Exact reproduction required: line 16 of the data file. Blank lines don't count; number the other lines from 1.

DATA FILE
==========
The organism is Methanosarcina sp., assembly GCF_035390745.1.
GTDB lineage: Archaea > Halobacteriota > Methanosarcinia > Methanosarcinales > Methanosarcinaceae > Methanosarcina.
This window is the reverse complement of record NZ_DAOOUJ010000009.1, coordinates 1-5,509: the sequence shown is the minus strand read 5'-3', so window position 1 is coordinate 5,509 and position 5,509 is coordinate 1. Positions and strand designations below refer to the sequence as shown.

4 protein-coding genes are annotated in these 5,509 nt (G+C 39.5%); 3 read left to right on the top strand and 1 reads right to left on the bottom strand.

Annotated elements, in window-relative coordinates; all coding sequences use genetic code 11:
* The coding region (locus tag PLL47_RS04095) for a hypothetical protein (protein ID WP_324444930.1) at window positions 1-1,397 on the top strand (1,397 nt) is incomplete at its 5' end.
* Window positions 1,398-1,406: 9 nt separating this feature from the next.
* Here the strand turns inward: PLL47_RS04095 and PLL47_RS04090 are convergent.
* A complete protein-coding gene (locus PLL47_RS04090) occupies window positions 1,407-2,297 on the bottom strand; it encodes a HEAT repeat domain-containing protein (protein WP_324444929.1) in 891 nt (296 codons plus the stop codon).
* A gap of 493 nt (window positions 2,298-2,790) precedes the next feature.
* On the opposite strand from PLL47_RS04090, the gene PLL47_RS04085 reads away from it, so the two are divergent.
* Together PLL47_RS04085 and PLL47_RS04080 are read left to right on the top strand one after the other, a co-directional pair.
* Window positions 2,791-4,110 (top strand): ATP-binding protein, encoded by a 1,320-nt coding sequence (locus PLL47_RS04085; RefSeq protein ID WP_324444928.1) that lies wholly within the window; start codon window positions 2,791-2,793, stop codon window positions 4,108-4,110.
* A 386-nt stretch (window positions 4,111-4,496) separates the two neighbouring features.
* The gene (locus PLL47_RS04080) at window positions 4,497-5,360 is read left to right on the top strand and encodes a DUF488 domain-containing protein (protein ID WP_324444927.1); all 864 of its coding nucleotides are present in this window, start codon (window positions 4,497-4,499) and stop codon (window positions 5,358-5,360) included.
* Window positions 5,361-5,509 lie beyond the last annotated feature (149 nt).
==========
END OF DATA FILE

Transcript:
* Window positions 5,361-5,509 lie beyond the last annotated feature (149 nt).